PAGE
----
Advanced microscopes underpin a huge range of critical research, from the ultra-light and strong materials of the future to life-saving treatments for cancer.
As these instruments have evolved, so have the quantities of data they produce. How can this data be stored and managed so that it’s findable, accessible, interoperable and reusable (FAIR) for further research?
The Australian Characterisation Commons at Scale (ACCS) project is resolving the big-data challenges faced by microscopy facilities by providing tools, best-practice guides, specialised training, and knowledge sharing.
The ACCS will deliver a rich ecosystem of computing systems, data repositories, workflows and services, connected with instruments, for researchers who use characterisation techniques or imaging collections, and facility scientists who run instruments.
The ACCS underpins techniques including:
- electron (EM) and light microscopy
- magnetic resonance imaging
- positron emission tomography
- X-ray CT
- nuclear and synchrotron techniques
- secondary-ion mass spectrometry
- X-ray diffraction
- scattering techniques
- nuclear magnetic resonance (NRM).
The project will undertake three specialised programs that, combined, bridge the resolution gap from the macrostructural to the atomic level.
- Big Data Electron and Correlative Microscopy from Instrument to Publication addresses the challenges generated by new EM and light techniques. This includes cryo-electron microscopy which is becoming broadly available across Australia, and new material techniques.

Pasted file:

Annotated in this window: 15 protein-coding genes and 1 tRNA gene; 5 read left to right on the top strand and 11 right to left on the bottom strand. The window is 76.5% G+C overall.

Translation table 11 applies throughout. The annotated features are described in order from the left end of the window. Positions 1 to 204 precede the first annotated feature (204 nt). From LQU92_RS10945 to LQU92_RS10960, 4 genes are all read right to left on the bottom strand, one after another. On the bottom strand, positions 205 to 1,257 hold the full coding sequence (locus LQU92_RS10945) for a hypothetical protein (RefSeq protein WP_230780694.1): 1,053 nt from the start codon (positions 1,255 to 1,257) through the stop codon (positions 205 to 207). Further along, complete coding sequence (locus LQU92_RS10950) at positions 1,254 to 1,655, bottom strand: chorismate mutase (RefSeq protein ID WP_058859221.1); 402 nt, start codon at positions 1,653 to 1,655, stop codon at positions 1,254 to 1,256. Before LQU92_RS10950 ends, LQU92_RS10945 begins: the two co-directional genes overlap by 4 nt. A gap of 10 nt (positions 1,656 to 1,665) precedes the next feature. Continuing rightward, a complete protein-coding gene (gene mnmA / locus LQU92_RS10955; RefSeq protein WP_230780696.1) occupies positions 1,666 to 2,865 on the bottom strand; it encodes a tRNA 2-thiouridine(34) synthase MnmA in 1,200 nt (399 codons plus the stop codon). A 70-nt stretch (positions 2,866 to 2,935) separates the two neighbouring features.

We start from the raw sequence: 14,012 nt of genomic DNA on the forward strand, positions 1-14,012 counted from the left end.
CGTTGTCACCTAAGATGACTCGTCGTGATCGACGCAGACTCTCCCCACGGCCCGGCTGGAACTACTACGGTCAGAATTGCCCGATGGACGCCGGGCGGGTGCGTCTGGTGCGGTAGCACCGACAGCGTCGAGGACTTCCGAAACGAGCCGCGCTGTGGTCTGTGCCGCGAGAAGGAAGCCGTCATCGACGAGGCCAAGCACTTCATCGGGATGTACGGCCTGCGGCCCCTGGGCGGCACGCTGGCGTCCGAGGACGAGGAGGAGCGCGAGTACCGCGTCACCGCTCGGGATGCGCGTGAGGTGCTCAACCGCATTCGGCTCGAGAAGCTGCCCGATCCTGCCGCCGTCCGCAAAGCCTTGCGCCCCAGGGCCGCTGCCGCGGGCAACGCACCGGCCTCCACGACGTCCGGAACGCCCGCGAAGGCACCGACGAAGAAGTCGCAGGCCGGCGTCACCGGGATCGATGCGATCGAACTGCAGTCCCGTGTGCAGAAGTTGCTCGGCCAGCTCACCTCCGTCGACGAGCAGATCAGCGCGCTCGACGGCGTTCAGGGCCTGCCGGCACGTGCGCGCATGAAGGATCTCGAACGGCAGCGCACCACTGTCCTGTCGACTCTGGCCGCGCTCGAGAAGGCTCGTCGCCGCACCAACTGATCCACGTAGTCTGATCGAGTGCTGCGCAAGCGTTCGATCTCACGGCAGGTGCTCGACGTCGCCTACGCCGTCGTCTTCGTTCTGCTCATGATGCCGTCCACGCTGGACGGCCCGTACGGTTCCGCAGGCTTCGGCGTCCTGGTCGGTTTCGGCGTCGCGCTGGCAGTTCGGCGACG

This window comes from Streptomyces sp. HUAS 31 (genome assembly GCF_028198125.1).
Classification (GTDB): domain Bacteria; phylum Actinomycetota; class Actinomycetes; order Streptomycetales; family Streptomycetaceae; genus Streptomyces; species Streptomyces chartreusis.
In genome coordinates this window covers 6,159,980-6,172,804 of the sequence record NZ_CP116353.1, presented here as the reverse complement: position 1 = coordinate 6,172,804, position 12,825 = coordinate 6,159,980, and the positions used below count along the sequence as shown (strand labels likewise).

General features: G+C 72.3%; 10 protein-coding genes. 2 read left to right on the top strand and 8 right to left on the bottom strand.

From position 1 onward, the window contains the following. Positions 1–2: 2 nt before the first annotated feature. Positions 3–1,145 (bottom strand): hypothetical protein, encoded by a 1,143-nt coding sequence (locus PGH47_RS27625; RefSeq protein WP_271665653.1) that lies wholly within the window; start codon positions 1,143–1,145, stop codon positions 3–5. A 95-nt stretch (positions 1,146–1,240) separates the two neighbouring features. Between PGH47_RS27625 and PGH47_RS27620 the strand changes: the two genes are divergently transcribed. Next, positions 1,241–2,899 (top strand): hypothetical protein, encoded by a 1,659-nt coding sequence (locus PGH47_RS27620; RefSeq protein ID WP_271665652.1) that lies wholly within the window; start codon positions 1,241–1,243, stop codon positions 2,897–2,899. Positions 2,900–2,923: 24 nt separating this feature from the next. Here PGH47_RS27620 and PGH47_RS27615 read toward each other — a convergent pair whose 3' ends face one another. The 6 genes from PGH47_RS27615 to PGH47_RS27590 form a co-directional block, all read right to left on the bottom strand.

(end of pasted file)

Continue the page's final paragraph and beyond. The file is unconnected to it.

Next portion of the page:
- Biomedical Imaging Collections and Analysis addresses collections-based research being undertaken across the fleet of Australian imaging instruments, including those across the National Imaging Facility, medical research institutes and clinical sites.
- National Tools for Scattering and Beyond integrates environments for scattering data such as that obtained at ANSTO and will be broadly applied to other techniques including NMR or drug discovery.
Who Will Benefit
The ACCS will benefit thousands of researchers who use characterisation techniques, facility scientists who run instruments, and researchers using imaging collections, and will uplift the research capability offered to industry.
Research communities will benefit by reducing the time to publication and increasing the quality and reproducibility of their research. Funders can increase the return on investment in instruments and focus their funding on research.
- Monash University
- Bioplatforms Australia
- Flinders University
- EMBL Australia
- Microscopy Australia
- National Imaging Facility
- Pawsey Supercomputing Centre
- RMIT University
- Swinburne University
- The Florey Institute of Neuroscience and Mental Health
- The University of Melbourne
- University of New South Wales
- University of Queensland
- University of South Australia
- University of Sydney
- University of Western Australia
- University of Wollongong.
The ACCS will deliver a coherent and accessible informatics landscape that promotes collaboration, increases return on investment, and delivers value to researchers, while uplifting the research capability offered to industry.
The project has already developed the ImagingTools website, which helps researchers find and access digital characterisation resources, including online environments, computing facilities, data, training and events.
Visit the project website, ImagingTools
Contact the ARDC
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